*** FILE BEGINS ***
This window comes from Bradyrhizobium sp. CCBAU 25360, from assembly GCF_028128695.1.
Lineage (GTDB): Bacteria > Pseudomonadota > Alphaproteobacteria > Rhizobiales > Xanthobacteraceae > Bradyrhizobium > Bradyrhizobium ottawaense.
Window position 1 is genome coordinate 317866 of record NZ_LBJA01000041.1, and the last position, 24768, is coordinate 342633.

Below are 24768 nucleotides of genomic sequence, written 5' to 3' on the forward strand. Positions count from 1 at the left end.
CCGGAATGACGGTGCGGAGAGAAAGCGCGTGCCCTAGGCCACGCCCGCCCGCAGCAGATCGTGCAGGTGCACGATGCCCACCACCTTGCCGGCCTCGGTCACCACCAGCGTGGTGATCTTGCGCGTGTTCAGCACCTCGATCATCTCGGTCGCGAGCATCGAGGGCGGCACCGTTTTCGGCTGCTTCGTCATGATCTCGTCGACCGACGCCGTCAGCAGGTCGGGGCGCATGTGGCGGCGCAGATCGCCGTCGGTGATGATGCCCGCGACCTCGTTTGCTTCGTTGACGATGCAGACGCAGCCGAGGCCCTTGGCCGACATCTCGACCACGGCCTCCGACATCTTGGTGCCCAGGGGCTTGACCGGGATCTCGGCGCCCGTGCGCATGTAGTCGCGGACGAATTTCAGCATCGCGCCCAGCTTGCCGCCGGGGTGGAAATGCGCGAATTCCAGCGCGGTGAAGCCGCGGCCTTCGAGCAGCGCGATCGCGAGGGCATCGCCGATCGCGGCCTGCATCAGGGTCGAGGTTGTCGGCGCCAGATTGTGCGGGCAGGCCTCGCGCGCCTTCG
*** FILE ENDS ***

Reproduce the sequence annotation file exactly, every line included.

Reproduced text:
This window comes from Bradyrhizobium sp. CCBAU 25360, from assembly GCF_028128695.1.
Lineage (GTDB): Bacteria > Pseudomonadota > Alphaproteobacteria > Rhizobiales > Xanthobacteraceae > Bradyrhizobium > Bradyrhizobium ottawaense.
Window position 1 is genome coordinate 317866 of record NZ_LBJA01000041.1, and the last position, 24768, is coordinate 342633.

Below are 24768 nucleotides of genomic sequence, written 5' to 3' on the forward strand. Positions count from 1 at the left end.
CCGGAATGACGGTGCGGAGAGAAAGCGCGTGCCCTAGGCCACGCCCGCCCGCAGCAGATCGTGCAGGTGCACGATGCCCACCACCTTGCCGGCCTCGGTCACCACCAGCGTGGTGATCTTGCGCGTGTTCAGCACCTCGATCATCTCGGTCGCGAGCATCGAGGGCGGCACCGTTTTCGGCTGCTTCGTCATGATCTCGTCGACCGACGCCGTCAGCAGGTCGGGGCGCATGTGGCGGCGCAGATCGCCGTCGGTGATGATGCCCGCGACCTCGTTTGCTTCGTTGACGATGCAGACGCAGCCGAGGCCCTTGGCCGACATCTCGACCACGGCCTCCGACATCTTGGTGCCCAGGGGCTTGACCGGGATCTCGGCGCCCGTGCGCATGTAGTCGCGGACGAATTTCAGCATCGCGCCCAGCTTGCCGCCGGGGTGGAAATGCGCGAATTCCAGCGCGGTGAAGCCGCGGCCTTCGAGCAGCGCGATCGCGAGGGCATCGCCGATCGCGGCCTGCATCAGGGTCGAGGTTGTCGGCGCCAGATTGTGCGGGCAGGCCTCGCGCGCCTTCG